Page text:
Trump says US investigating whether coronavirus spread after China lab mishap but cites no evidence

Trump says US investigating whether coronavirus spread after China lab mishap but cites no evidence

President Donald Trump said Friday that U.S. intelligence officials are investigating whether the novel coronavirus began spreading after an accident at a Chinese high-security biomedical laboratory in Wuhan.

Trump offered no evidence. The investigation is ongoing and aides stressed there have been no conclusions.

"We’re looking at it," Trump told reporters during a COVID-19 briefing at the White House. "A lot of people are looking at it – it seems to make sense."

Since January, theories about a possible leak at the Wuhan Institute of Virology have circulated largely among right-wing bloggers, some conservative media pundits and pro-Trump hawks on China.

One scenario in circulation claims the virus was man-made and linked to a Chinese biowarfare program, but it has been widely dismissed by critics and experts as a conspiracy theory. Another scenario maintains that the virus, kept in the lab in a natural state, accidentally escaped from the facility due to poor security protocols.

Fact check:Did the coronavirus originate in a Chinese laboratory?

Chinese officials and scientists have repeatedly dismissed the allegations but China's lack of transparency over its COVID-19 outbreak have helped to give oxygen to the theories.

"Until the Chinese government convinces me otherwise I'll continue to argue that the most likely explanation is that this virus was one of thousands of viruses that were being kept in bio labs in Wuhan and that a lab worker got infected," said Steven Mosher, a China expert and president of Population Research Institute, a Virginia-based pro-life advocate whose blog posts and opinion columns in the New York Post and elsewhere were among the first to float uncorroborated theories about an accidental leak.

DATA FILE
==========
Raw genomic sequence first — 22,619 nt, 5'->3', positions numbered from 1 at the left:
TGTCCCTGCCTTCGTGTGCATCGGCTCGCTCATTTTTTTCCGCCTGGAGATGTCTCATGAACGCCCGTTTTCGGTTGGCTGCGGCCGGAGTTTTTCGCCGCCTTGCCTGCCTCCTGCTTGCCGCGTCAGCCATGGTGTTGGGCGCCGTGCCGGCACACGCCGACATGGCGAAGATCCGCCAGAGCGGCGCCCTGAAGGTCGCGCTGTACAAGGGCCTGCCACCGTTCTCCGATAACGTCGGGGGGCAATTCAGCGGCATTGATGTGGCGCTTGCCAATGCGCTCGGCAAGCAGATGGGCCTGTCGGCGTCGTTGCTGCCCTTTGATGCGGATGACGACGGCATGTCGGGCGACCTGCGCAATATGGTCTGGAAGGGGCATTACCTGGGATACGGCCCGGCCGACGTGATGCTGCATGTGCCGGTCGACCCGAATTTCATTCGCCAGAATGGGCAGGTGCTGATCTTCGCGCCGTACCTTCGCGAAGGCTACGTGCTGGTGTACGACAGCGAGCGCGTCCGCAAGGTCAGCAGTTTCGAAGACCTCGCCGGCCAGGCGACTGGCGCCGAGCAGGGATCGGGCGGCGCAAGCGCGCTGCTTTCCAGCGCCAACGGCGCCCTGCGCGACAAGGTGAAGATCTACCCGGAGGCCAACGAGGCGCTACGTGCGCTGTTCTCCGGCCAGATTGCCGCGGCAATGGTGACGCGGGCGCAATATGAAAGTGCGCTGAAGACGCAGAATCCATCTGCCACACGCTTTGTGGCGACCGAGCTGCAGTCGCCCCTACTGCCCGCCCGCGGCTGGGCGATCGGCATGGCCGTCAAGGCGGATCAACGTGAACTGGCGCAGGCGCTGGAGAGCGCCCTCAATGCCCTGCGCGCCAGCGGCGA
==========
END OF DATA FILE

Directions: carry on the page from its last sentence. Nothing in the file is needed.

"It's also possible an infected animal was sold from the lab – a horseshoe bat, probably – from the nearby wet market for a very good price. It was then butchered on the spot, bloody and dripping, and wound up on someone's dinner table and the virus infected somebody in that process," Mosher said, describing a purely theoretical scenario.

Mosher conceded he can't prove anything and that his ideas are based on conjectural factors such as Wuhan being a center for coronavirus research in bats, China's reported dangerous lab safety record and Beijing's obfuscation on the pandemic.

President Donald Trump speaks about coronavirus in the press briefing room of the White House, on April 17, 2020.

Beijing has clouded and revised information about its infections and deaths and detained whistleblowing medical workers. An Associated Press investigation found China didn't inform the public about the virus for nearly a week, enabling it to spread undetected at a vital moment. China's foreign ministry spokesman Lijian Zhao has also pushed a false counter-narrative that coronavirus originated with the U.S. military.

In late January, Dany Shalom, a former Israeli military intelligence officer, said in a Washington Times newspaper article that the Wuhan Institute of Virology is linked to a Chinese covert bio-weapons program. He did not provide any evidence.

Shalom did not want to comment further on his claims when contacted by USA TODAY.

On March 25, the Washington Times appended an "editor's note" to its story in which Shalom appears saying scientists outside of China concluded that COVID-19 "does not show signs of having been manufactured or purposefully manipulated in a lab."

China denies that coronavirus was either engineered in a secret dual-civilian-military use lab in Wuhan or that it was a natural bat coronavirus that accidentally leaked out.

"I'd like to remind you that the (World Health Organization) has repeatedly stated that there is no evidence showing the virus was made in a lab," China's foreign ministry spokesperson Zhao Lijian said Friday. "Many renowned medical specialists in the world have also debunked the 'lab leakage'’ theory as not science-based at all."

The WHO itself has come under scrutiny over its handling of the outbreak.